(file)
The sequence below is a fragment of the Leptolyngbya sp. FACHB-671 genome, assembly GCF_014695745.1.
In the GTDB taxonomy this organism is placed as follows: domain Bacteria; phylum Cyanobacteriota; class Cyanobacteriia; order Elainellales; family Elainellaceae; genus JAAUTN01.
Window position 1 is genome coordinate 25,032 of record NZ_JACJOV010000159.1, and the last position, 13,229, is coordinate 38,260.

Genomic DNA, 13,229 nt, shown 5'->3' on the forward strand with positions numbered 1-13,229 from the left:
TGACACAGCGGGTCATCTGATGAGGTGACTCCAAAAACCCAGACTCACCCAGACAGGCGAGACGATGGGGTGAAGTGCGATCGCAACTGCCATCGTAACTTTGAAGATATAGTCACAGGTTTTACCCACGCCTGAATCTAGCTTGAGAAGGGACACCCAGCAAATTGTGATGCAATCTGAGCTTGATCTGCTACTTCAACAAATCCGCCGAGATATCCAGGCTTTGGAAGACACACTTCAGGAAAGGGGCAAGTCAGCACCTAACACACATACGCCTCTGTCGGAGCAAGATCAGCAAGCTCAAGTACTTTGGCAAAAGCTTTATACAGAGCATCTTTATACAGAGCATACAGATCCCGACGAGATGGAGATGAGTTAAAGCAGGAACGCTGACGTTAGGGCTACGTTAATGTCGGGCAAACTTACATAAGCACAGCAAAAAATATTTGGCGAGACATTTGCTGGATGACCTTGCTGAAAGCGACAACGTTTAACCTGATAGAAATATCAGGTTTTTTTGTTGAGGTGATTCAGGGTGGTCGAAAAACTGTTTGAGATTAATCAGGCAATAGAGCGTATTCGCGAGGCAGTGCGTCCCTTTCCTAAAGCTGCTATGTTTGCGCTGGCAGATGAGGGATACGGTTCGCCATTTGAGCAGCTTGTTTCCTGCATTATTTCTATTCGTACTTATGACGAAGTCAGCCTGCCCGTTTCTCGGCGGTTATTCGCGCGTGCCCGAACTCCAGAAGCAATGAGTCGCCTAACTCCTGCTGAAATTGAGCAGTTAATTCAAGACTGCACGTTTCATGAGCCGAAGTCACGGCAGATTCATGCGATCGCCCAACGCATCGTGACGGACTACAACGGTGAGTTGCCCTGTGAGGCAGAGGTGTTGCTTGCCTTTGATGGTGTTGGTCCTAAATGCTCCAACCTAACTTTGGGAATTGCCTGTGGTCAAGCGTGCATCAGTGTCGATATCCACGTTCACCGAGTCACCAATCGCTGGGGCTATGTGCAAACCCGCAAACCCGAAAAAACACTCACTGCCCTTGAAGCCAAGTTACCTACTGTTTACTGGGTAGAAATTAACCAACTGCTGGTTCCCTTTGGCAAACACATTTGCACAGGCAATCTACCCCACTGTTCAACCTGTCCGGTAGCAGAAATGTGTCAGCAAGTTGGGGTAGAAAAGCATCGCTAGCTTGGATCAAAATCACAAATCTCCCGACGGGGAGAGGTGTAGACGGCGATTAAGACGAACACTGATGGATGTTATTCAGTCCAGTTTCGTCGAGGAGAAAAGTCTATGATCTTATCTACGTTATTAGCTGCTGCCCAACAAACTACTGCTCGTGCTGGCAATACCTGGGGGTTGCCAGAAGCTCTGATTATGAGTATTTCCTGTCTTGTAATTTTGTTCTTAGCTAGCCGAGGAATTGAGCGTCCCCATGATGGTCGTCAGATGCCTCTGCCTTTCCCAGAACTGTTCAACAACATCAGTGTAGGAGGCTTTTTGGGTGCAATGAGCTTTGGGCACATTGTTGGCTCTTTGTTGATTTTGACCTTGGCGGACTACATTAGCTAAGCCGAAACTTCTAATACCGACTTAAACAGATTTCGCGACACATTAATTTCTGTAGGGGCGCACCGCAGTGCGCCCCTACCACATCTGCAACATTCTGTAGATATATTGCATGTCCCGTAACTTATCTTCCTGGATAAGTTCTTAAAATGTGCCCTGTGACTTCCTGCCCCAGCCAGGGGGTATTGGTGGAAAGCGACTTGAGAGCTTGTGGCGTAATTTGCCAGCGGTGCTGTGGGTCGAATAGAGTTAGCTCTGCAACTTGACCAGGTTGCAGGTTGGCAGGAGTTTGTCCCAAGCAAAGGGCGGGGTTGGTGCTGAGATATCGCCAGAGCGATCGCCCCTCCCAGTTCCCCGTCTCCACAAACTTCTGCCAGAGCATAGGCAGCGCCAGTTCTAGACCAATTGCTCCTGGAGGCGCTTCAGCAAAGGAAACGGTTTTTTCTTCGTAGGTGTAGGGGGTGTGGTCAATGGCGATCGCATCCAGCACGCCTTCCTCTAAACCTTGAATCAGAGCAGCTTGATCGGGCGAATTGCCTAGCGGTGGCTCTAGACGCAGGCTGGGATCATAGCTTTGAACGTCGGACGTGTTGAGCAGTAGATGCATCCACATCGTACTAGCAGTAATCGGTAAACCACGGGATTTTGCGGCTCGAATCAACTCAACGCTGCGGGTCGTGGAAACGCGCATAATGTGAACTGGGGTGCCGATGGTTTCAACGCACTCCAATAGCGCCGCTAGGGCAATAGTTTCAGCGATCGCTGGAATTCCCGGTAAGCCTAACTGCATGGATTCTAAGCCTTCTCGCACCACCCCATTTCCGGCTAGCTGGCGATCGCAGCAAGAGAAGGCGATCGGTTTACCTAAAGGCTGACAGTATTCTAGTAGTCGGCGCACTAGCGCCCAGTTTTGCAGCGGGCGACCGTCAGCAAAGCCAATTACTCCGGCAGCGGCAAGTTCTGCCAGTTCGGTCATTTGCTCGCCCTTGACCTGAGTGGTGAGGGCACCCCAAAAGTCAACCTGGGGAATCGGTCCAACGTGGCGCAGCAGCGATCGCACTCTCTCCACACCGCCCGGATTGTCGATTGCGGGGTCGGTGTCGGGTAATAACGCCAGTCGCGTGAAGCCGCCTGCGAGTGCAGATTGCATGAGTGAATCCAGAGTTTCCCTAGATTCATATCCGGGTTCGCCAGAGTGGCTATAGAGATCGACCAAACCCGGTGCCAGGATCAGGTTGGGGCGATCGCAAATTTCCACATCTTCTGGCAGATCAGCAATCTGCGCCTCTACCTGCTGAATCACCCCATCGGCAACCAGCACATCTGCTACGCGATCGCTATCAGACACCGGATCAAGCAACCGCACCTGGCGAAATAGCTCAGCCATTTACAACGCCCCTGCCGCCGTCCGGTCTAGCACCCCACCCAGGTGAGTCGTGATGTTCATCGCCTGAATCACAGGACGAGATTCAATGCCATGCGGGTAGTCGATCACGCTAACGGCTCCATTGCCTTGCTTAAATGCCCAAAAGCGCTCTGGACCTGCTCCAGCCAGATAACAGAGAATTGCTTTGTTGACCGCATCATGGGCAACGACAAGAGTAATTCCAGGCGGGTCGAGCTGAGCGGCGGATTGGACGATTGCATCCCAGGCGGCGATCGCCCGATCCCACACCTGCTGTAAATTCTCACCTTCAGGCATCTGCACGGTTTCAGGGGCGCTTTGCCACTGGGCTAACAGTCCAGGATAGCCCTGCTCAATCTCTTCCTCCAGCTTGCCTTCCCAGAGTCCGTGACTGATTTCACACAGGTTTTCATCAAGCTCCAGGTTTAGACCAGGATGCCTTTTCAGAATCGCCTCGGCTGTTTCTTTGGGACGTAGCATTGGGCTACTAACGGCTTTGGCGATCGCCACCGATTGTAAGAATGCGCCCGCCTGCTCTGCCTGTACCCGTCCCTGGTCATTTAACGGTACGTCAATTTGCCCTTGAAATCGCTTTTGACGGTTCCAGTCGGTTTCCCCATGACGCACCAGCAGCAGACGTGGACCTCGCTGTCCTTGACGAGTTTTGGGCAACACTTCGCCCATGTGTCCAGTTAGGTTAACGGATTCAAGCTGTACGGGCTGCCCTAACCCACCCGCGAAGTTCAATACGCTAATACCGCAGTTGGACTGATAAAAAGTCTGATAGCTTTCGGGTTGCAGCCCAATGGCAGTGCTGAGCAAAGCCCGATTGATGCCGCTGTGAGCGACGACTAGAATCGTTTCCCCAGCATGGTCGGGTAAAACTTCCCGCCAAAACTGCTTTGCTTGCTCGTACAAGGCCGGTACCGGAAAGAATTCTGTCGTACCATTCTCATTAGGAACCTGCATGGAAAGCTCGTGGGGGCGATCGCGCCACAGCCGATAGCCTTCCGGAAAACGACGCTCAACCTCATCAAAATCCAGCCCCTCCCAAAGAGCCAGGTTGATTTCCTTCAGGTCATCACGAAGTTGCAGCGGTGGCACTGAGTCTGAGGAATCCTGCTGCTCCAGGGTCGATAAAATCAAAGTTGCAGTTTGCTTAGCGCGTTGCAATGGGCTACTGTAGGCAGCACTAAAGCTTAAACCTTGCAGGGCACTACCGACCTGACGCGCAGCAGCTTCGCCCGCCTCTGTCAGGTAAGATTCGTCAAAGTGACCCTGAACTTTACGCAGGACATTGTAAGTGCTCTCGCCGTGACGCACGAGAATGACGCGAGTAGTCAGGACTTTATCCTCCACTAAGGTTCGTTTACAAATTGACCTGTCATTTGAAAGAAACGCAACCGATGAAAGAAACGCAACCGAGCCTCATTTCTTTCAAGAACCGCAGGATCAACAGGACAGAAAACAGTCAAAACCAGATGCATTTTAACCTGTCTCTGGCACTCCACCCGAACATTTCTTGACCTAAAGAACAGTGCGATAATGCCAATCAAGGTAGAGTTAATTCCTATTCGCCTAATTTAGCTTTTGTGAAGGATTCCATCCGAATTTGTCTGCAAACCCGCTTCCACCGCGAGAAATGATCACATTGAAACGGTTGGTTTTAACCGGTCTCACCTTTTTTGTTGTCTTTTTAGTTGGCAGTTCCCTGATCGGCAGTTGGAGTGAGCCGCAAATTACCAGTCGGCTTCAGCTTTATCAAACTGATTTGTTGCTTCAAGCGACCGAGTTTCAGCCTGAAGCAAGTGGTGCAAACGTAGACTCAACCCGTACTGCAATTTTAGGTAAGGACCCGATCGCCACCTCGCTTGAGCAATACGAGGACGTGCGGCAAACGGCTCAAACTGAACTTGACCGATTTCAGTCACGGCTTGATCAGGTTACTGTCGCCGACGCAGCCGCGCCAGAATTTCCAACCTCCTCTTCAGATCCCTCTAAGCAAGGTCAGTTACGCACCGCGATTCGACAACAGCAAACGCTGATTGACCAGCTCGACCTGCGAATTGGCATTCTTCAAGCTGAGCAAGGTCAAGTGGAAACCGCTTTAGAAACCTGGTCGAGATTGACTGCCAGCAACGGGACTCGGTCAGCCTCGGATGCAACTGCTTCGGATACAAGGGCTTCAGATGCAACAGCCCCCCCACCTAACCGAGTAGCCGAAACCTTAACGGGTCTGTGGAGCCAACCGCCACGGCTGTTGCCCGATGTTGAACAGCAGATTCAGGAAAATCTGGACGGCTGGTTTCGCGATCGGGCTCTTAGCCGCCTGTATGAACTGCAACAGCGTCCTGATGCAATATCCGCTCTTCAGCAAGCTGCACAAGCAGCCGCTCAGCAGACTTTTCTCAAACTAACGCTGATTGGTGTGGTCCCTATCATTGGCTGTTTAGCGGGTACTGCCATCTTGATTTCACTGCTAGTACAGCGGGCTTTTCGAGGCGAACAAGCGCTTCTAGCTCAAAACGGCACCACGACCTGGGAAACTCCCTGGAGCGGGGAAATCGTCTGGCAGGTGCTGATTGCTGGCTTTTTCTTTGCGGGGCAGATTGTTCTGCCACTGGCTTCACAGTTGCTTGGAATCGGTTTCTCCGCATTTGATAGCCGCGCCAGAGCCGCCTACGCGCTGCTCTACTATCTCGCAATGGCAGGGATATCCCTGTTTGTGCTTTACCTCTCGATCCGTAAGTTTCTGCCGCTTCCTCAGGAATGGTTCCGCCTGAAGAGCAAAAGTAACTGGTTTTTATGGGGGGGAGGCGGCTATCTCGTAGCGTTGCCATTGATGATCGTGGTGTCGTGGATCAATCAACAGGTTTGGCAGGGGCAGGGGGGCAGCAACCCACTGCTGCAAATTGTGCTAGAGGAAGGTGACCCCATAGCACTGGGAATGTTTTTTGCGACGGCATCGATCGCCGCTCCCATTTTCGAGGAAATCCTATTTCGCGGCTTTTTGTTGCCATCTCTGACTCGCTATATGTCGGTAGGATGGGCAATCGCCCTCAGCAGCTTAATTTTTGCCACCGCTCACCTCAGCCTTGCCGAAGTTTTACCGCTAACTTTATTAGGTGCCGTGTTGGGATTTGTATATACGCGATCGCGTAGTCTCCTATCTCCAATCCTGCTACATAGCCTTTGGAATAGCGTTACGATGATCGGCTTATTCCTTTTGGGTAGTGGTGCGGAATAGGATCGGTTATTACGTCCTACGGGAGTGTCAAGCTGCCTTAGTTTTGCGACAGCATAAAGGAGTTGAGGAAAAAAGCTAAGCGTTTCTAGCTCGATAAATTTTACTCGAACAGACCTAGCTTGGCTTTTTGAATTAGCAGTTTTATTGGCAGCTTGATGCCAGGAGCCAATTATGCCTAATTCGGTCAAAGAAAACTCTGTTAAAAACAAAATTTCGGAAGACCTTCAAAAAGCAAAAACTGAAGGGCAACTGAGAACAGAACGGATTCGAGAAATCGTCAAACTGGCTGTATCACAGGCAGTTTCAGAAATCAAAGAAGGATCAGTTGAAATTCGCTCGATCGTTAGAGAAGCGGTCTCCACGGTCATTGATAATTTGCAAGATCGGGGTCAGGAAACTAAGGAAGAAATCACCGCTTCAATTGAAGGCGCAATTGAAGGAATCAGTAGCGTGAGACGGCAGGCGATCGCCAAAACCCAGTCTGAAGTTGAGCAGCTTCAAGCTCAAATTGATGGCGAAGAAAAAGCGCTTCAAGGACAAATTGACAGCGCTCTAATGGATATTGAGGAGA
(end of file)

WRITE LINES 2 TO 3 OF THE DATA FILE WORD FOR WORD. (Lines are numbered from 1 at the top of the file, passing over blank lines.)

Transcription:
In the GTDB taxonomy this organism is placed as follows: domain Bacteria; phylum Cyanobacteriota; class Cyanobacteriia; order Elainellales; family Elainellaceae; genus JAAUTN01.
Window position 1 is genome coordinate 25,032 of record NZ_JACJOV010000159.1, and the last position, 13,229, is coordinate 38,260.